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Don’t Let Injury Sideline You From the Slopes

Knee injuries and broken wrists are common among skiers and snowboarders, but experts say being prepared and aware can help reduce your injury risk.
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With cooler air and increasing rainfall moving into the valley and the foothills in recent weeks, that can only mean one thing up in the mountains – winter sports season is here!

Whether you are a skier, a boarder, a skater, or a sledder, experts remind you to be mindful of your health and safety while on the slopes.

According to the U.S. Consumer Product Safety Commission, roughly 200,000 people were treated at hospitals, doctors’ offices, and emergency rooms for injuries related to winter sports in 2018 (the last year the data was available). Those injuries include:



  • 76,000 injuries from snow skiing
  • 53,000 injuries from snowboarding
  • 48,000 injuries from ice skating
  • 22,000 injuries from sledding and tobogganing

Dr. Todd Christensen, orthopedic surgeon with Dignity Health Medical Foundation – Sierra Nevada, says in our community, injuries related to snowboarding and skiing often lead people to seek care in his office.

“For skiers, knee ligament injuries seem to be the most common injury,” he says.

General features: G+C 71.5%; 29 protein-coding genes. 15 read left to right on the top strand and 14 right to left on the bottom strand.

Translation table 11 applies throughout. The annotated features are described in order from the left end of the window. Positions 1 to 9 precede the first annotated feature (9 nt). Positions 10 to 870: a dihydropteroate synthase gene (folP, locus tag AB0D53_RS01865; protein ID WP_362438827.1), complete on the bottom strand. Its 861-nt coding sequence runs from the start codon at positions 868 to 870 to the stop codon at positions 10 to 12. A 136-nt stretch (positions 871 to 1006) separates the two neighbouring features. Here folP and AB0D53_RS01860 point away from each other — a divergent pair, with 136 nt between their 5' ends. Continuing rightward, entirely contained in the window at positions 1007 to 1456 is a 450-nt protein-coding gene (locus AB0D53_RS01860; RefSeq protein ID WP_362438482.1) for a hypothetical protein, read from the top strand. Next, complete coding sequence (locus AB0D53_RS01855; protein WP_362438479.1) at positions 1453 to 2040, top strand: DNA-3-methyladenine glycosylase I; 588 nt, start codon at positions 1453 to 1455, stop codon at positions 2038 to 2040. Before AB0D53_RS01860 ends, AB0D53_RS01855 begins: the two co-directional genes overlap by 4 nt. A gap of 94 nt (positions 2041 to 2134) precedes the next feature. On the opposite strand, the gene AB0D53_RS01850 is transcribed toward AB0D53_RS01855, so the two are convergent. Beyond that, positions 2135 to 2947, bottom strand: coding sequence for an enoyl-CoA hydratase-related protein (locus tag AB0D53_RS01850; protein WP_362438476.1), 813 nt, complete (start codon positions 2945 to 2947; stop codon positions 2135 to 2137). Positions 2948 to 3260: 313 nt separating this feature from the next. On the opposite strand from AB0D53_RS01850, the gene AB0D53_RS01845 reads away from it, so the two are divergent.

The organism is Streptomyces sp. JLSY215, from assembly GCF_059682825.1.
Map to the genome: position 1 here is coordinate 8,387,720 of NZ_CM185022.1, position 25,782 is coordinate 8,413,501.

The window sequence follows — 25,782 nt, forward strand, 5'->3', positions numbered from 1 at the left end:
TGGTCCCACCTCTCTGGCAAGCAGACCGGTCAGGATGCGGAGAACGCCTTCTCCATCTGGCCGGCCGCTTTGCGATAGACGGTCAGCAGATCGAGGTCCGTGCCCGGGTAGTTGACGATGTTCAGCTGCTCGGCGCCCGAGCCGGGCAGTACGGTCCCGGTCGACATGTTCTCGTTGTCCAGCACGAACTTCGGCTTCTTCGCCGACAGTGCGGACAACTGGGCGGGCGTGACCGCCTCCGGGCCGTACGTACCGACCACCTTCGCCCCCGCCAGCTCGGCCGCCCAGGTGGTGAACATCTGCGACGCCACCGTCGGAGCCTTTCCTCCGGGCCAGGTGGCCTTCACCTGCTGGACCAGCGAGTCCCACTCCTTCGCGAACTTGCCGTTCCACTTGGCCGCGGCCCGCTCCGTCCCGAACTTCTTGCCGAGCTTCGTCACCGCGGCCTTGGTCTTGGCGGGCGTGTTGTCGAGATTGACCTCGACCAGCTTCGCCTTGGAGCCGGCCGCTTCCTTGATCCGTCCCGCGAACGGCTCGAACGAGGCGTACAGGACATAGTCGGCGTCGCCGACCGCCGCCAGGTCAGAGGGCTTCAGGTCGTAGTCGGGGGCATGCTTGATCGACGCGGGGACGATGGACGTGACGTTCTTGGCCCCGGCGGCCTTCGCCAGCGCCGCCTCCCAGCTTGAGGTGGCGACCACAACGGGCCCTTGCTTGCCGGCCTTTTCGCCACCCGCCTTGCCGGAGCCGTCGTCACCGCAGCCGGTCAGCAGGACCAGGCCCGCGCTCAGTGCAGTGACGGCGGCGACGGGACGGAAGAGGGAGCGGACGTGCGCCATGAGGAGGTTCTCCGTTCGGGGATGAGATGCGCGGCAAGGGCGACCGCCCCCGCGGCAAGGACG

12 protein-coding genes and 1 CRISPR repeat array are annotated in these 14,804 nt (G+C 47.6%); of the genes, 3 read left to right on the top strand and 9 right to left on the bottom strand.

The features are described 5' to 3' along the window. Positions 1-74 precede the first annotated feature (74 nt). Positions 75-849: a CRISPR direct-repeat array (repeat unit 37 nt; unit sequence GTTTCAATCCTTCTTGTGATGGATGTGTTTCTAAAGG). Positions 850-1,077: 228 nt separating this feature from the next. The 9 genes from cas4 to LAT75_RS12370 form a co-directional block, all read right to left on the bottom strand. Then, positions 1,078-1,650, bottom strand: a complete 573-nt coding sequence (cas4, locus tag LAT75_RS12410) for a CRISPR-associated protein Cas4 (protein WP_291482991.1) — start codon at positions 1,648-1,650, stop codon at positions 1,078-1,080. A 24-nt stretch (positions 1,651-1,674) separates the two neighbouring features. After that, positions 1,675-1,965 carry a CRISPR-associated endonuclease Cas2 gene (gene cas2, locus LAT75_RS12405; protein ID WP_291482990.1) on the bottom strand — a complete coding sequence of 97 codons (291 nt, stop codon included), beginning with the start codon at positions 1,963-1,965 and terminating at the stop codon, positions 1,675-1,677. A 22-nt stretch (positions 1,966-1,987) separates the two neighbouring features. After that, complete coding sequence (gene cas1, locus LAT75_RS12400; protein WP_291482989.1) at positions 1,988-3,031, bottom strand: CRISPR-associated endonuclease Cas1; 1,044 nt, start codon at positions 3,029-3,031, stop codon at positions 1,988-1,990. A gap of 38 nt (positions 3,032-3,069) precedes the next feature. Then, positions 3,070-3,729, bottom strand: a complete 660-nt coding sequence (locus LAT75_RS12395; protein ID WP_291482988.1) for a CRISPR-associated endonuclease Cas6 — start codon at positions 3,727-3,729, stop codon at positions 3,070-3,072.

Dr. Christensen explains that the twisting that can happen to your knee when your leg is locked into a ski boot but your body falls in the opposite direction is usually to blame.

“That can cause a sprain or even a tear of your ACL or MCL [knee ligaments],” he explains. “You know there’s a problem if you feel a pop and see swelling on the knee right away. You may still be able to walk somewhat, but if you see swelling, you need to get it looked at.”

While a torn MCL can be treated with a brace, a torn ACL usually requires surgery to reconstruct the ligament. But Dr. Christensen says for some patients, surgery may not actually be necessary.

“If you are older and have a certain body type, you may be able to get away without reconstructing it,” he says. “That is a conversation I may have with patients who are in their 60s or 70s.”

Another injury common to skiers is a sprained or torn thumb ligament, specifically the ulnar collateral ligament. This band of tissue is attached to the middle joint of the thumb and keeps your thumb stable so that you can pinch and grasp things – including your ski pole.

“If a skier falls while their hand is holding the pole, the thumb may jam into the pole, back and away from the index finger,” Dr. Christensen explains. “This can tear the ligament, which makes it difficult to open a door or twist a knob. It creates a general lack of stability in the thumb.”

Anyone experiencing that type of thumb injury should have their doctor look at it sooner rather than later.

“You want to be sure to get it checked out early, within the first two weeks,” Dr. Christensen explains. ‘’If needed, your surgeon can easily suture the ligament back together. If you wait a few months, scar tissue will develop and that makes the repair much more challenging.”

For snowboarders, injuries tend to be more pronounced. “The faster you are going, the more likely you are to break something,” Dr. Christensen says.

In addition, because snowboarders are falling with both feet attached to one board, they are more likely to suffer fall injuries affecting their wrists and arms.

Because of that, Dr. Christensen says a good first step for injury prevention among boarders is learning how to fall.